Peoria, Ill. (WMBD) – A strong cold front will bring a line of strong to severe thunderstorms to Central Illinois Tuesday afternoon with damaging winds and isolated tornadoes are possible. The Storm Prediction Center has issued a slight risk for much of Central Illinois.
- Storm Timing: 3 pm to 7 pm
- Primary Threat: Damaging wind gusts between 60 and 70 mph
- Secondary Threat: Isolated and brief tornadoes
- Storms moving to the east-northeast at 50-60 mph
Central Illinois has experienced a stretch of record setting warmth over the last few days, but that stretch is about to come to a screeching halt. A strong cold front will move through Central Illinois Tuesday afternoon bringing a line of strong to severe storms to the area. The primary threats are damaging winds but brief tornadoes are possible. This is not expected to be repeat of November 17th, 2013 or December 1st, 2018
A deepening surface low will lift out of the Central Plains and into the Midwest on Tuesday. Ahead of the low and cold front, dew points in the lower 60s will contribute to modest instability. With strong wind shear in place, storms that develop along the front could become severe with damaging winds being the primary threat. Surface winds are expected to turn more south-southeasterly right ahead of the cold front which will increase the tornado risk, particularly west of the Illinois River.
The timing of the front has slowed down and the window for storms is between 3 pm and 7 pm, with the severe threat starting in the west at 3 pm and ending in the east at 7 pm. The severe weather risk is expected to gradually decrease as storms move further east and storms begin to weaken. Rainfall amounts will generally range from 0.50″ to 1.00″. While rainfall amounts of this magnitude don’t typically lead to flood concerns, fallen leaves could clog drains which could lead to some localized flooding in urban areas.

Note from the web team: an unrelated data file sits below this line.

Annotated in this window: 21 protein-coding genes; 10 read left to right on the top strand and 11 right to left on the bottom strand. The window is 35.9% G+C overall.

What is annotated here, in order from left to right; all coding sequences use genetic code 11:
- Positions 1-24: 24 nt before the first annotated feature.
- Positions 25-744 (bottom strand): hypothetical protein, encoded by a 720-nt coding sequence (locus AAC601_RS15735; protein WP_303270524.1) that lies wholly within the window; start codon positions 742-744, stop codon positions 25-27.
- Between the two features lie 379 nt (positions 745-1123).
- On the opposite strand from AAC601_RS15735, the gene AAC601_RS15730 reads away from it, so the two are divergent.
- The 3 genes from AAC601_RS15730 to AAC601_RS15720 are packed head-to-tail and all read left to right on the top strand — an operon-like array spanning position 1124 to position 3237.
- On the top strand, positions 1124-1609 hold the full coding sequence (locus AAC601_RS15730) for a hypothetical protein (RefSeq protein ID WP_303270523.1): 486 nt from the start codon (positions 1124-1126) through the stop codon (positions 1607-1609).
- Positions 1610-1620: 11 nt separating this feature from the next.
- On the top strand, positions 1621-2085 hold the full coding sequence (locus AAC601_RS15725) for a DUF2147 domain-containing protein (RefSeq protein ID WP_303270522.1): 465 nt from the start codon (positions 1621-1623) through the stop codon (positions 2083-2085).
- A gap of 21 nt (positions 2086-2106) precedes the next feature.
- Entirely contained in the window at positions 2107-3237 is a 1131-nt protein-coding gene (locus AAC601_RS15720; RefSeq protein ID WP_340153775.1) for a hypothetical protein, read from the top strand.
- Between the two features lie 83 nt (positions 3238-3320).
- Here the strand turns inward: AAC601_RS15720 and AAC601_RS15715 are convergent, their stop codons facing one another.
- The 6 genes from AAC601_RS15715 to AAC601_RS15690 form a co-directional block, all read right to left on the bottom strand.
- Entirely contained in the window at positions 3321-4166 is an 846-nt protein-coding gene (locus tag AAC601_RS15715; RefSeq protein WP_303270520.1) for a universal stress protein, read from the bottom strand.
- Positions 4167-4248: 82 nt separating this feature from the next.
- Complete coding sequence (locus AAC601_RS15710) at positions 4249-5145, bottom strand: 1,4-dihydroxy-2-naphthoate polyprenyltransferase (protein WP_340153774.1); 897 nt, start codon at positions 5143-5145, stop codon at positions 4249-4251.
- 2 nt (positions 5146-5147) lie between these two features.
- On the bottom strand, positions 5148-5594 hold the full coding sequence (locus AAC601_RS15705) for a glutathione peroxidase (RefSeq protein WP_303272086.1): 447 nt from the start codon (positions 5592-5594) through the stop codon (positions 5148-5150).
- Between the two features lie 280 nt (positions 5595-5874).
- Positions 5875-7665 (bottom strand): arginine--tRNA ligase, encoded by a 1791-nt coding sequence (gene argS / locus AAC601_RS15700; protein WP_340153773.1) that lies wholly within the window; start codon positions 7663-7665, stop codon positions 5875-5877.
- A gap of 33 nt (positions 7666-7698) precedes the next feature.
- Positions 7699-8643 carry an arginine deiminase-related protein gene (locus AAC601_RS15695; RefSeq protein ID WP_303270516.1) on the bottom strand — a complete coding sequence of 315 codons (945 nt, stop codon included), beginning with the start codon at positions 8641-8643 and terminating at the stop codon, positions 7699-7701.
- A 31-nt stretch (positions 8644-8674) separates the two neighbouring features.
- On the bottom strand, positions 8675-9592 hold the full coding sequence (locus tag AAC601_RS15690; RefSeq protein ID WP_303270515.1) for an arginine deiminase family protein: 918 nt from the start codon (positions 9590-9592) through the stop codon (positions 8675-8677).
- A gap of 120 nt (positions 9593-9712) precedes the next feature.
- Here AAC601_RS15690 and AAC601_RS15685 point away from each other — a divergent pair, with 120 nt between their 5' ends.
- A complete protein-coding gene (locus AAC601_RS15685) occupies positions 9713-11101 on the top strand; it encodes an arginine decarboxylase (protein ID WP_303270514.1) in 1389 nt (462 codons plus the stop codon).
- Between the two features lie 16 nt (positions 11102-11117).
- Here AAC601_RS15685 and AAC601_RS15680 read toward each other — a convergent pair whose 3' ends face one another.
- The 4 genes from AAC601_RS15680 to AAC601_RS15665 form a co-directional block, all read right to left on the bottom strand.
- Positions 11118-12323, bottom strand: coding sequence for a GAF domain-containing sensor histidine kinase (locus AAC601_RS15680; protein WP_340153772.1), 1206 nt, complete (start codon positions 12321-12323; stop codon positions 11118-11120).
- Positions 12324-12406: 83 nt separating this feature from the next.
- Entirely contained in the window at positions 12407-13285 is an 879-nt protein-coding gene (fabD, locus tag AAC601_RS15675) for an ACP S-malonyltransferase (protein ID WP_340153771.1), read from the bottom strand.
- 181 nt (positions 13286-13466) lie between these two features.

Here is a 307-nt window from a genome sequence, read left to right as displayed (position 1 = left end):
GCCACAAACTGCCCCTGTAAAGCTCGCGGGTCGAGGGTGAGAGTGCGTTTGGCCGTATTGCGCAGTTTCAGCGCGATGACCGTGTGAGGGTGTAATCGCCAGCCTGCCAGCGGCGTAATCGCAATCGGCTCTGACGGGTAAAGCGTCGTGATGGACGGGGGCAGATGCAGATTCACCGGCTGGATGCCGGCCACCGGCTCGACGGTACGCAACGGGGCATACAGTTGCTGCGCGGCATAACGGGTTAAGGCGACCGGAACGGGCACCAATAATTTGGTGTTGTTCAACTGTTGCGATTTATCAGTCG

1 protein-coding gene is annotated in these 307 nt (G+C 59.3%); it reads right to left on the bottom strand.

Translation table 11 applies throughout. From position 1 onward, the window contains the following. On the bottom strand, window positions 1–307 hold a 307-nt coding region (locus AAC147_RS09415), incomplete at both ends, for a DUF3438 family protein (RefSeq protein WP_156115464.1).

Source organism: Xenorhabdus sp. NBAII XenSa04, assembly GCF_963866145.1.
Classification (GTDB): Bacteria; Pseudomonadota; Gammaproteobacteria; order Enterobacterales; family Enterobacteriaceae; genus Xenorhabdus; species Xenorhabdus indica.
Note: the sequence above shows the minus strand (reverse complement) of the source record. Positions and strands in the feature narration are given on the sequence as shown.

November: Central Illinois’ second severe weather season
Based on data from the Storm Prediction Center the state of Illinois sees an average of 51 tornadoes a year, most of which touchdown between April and June. That’s the time of year where the jet stream starts to lift north across the U.S. spawning severe weather outbreaks across the Central Plains and the Midwest. As we enter the heat of summer we end up with a relative lull in tornadic activity from July through October before seeing a slight bump in November.
This slight bump in November tornadoes represents an increase in severe weather events during Illinois’ second severe weather season. While severe weather this time of year isn’t common we’ve seen some notable events fairly recently including the November 17th, 2013 – historic tornado outbreak (Washington EF 4 Tornado).
Lets not forget that in 2018 Central Illinois experienced a record December tornado outbreak on December 1st. This event included 29 tornado reports across Illinois including four in McLean County, two in Fulton County, one in Mason and another Tazewell Counties. This outbreak also included the EF-3 Taylorville tornado.
It’s been a while since we’ve seen severe storms move through Central Illinois so make sure you NOAA Weather radio is on and ready to go. For additional warning, be sure to download the CiProud2go Weather App so you can receive location based alerts and our exclusive VIPIR Alerts.